insert images of Apple books here ..
  • Widgets to make books more customised for learning - customied to the individual
  • List from previous conference - ??? 2012
    delivering more content
  • One aspect of personalisation is customisation - technologies, like the iPad, offer great opportunities to customise learning to the individual
    the device itself can be customised giving it a great sense of personal identity (show screens)
    like eBay and Amazon the device can start to understand the learner’s preferences and customise resources accordingly (e.g. use of Twitter to send personal details)
    some apps are very good at customising the experience of learning (e.g. Beluga Maths)
    customisation through books - see iBooks and Bookry widgets
  • social learning is not just about face to face collaboration - virtual and online as well
  • 1 - microscopes, sensors and wind tunnels
    2 - demo iPad (Quakespotter and Plane Finder)
    2. museum trails/ AR apps/ games (ARIS)
  • 3. Using it in real work-places:
    Authentic learning tools - video capture
    Situated learning on the job - in the work-place
  • 3. Using the real world and AR as the classroom - Museum of London street app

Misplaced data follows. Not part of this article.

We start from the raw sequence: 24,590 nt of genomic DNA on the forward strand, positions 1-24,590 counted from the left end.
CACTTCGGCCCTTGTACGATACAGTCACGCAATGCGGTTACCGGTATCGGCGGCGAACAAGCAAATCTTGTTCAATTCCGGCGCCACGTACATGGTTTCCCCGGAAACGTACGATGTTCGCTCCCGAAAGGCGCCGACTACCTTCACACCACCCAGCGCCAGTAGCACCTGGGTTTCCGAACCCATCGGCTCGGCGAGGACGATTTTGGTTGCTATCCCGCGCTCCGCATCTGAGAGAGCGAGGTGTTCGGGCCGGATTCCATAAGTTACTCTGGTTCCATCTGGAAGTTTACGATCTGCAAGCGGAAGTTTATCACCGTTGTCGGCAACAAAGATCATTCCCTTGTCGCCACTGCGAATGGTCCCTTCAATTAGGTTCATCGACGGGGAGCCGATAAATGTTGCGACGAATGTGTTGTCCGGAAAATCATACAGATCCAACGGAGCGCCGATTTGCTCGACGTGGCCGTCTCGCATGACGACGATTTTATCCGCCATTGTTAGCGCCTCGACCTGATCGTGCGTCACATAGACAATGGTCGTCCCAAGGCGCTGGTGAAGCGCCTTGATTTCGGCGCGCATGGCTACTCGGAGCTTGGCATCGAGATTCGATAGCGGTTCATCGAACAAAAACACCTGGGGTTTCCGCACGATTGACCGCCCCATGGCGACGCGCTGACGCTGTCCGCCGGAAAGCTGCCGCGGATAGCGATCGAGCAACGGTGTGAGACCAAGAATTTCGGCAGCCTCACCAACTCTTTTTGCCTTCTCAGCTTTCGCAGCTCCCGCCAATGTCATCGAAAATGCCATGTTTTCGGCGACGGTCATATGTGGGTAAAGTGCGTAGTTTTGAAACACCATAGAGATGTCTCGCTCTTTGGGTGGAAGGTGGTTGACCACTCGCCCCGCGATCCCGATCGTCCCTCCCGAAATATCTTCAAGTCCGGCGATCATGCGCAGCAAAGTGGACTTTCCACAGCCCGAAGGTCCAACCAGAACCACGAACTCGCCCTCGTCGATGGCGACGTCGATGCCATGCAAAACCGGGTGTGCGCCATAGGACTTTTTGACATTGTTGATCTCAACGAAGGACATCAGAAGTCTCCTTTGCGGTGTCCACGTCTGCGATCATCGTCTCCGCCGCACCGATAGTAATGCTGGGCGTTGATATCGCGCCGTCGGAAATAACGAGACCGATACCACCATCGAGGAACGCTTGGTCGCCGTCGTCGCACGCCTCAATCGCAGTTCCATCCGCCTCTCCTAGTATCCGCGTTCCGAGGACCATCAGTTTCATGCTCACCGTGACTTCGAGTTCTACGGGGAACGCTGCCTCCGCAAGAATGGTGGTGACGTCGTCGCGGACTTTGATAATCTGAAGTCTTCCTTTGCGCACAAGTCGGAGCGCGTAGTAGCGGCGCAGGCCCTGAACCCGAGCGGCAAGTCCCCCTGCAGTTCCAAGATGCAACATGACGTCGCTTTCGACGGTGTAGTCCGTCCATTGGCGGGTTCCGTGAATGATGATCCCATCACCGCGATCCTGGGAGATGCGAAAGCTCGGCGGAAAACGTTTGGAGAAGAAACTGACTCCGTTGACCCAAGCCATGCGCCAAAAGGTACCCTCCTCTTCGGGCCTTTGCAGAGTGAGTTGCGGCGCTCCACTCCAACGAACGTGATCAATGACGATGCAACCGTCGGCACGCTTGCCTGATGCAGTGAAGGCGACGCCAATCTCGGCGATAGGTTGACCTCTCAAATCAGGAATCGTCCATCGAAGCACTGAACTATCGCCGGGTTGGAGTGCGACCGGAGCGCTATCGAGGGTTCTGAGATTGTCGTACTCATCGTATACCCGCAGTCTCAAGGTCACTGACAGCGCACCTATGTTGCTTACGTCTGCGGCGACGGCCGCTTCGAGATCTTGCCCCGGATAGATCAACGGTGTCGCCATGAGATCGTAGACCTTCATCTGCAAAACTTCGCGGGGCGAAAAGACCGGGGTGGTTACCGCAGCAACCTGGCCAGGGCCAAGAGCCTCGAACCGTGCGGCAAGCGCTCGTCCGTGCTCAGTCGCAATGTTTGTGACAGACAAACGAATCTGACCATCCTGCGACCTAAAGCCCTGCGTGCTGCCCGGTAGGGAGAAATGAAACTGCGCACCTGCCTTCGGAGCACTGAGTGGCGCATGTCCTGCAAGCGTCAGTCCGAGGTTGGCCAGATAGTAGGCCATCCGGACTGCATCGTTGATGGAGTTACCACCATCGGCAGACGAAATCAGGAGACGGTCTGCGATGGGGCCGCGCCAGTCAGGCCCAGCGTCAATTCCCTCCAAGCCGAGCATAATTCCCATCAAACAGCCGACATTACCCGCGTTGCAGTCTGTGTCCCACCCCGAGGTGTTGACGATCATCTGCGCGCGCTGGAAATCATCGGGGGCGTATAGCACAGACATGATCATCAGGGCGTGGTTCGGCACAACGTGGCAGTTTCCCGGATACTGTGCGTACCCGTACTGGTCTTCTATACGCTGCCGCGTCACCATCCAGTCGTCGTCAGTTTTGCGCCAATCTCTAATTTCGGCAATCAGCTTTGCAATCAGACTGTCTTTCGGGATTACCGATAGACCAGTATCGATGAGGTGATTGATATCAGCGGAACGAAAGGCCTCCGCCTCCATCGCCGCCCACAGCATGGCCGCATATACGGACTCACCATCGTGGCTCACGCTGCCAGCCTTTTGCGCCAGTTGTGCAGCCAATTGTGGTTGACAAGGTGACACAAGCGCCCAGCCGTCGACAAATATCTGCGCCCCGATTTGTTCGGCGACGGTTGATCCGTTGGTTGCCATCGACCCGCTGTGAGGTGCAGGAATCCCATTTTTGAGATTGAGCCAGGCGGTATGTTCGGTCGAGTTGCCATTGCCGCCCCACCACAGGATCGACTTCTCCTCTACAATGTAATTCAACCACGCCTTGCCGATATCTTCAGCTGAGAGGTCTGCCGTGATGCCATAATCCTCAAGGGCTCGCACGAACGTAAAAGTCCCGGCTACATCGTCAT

• Some immediate challenges around expertise, knowledge and authority
  • Currently the creative activities, where students are producers, not consumers, are still low but we are starting from a low base and this needs to be an area where teachers re-conceptualise what leanring is and how it is assessed -process is as important as product (you can have both)
  • So whats stops us tackling these issues - we know what works (by observing) but we know far less about why or how they work and therefore how to replicate them at scale - use analogy
    What next - we need to understand more about what makes good learning with mobile technologies so good, in order that we can replicate this and better understand when and when not to use mobile devices
  • Example of DBR in non educational context - traffic flow and calming
  • Models of ownership - frequently 1:1 - highly personalised (see models of deployment in Scotland)
  • Disruptive Innovations? Research on iPads - Apple RTC Annual Conference (Eden Project, Nov 2013)

    1. 1. Dr. Kevin Burden: Senior Lecturer, The Faculty of Education The University of Hull
    2. 2. About 200,000 academic journals are published in English every year. The average number of readers per article is 5!
    3. 3. 4000+ downloads 35 countries